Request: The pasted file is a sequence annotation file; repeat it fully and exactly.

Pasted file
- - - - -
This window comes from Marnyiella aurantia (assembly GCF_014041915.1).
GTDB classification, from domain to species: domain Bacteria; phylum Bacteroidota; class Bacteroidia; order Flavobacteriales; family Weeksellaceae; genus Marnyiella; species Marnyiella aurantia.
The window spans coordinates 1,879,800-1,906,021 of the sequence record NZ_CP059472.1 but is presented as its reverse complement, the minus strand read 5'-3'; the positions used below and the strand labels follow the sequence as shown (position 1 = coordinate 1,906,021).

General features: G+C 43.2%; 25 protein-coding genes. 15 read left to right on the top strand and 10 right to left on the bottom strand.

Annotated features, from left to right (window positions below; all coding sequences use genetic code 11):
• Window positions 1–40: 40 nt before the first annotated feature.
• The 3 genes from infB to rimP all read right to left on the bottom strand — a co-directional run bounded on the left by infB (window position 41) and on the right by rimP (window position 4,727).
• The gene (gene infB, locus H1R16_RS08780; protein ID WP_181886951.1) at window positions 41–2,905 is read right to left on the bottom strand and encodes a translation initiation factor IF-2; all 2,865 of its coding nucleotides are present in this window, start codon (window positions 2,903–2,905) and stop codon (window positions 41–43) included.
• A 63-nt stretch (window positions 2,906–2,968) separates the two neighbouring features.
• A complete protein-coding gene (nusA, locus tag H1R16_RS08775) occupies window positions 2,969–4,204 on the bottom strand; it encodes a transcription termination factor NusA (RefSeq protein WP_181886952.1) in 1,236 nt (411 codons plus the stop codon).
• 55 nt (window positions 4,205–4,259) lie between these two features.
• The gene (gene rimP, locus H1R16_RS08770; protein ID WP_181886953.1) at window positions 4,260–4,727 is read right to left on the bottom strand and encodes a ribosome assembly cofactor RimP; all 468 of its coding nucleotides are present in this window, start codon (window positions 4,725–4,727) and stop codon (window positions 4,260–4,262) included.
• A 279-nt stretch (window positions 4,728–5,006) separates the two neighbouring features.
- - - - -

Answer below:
This window comes from Marnyiella aurantia (assembly GCF_014041915.1).
GTDB classification, from domain to species: domain Bacteria; phylum Bacteroidota; class Bacteroidia; order Flavobacteriales; family Weeksellaceae; genus Marnyiella; species Marnyiella aurantia.
The window spans coordinates 1,879,800-1,906,021 of the sequence record NZ_CP059472.1 but is presented as its reverse complement, the minus strand read 5'-3'; the positions used below and the strand labels follow the sequence as shown (position 1 = coordinate 1,906,021).

General features: G+C 43.2%; 25 protein-coding genes. 15 read left to right on the top strand and 10 right to left on the bottom strand.

Annotated features, from left to right (window positions below; all coding sequences use genetic code 11):
• Window positions 1–40: 40 nt before the first annotated feature.
• The 3 genes from infB to rimP all read right to left on the bottom strand — a co-directional run bounded on the left by infB (window position 41) and on the right by rimP (window position 4,727).
• The gene (gene infB, locus H1R16_RS08780; protein ID WP_181886951.1) at window positions 41–2,905 is read right to left on the bottom strand and encodes a translation initiation factor IF-2; all 2,865 of its coding nucleotides are present in this window, start codon (window positions 2,903–2,905) and stop codon (window positions 41–43) included.
• A 63-nt stretch (window positions 2,906–2,968) separates the two neighbouring features.
• A complete protein-coding gene (nusA, locus tag H1R16_RS08775) occupies window positions 2,969–4,204 on the bottom strand; it encodes a transcription termination factor NusA (RefSeq protein WP_181886952.1) in 1,236 nt (411 codons plus the stop codon).
• 55 nt (window positions 4,205–4,259) lie between these two features.
• The gene (gene rimP, locus H1R16_RS08770; protein ID WP_181886953.1) at window positions 4,260–4,727 is read right to left on the bottom strand and encodes a ribosome assembly cofactor RimP; all 468 of its coding nucleotides are present in this window, start codon (window positions 4,725–4,727) and stop codon (window positions 4,260–4,262) included.
• A 279-nt stretch (window positions 4,728–5,006) separates the two neighbouring features.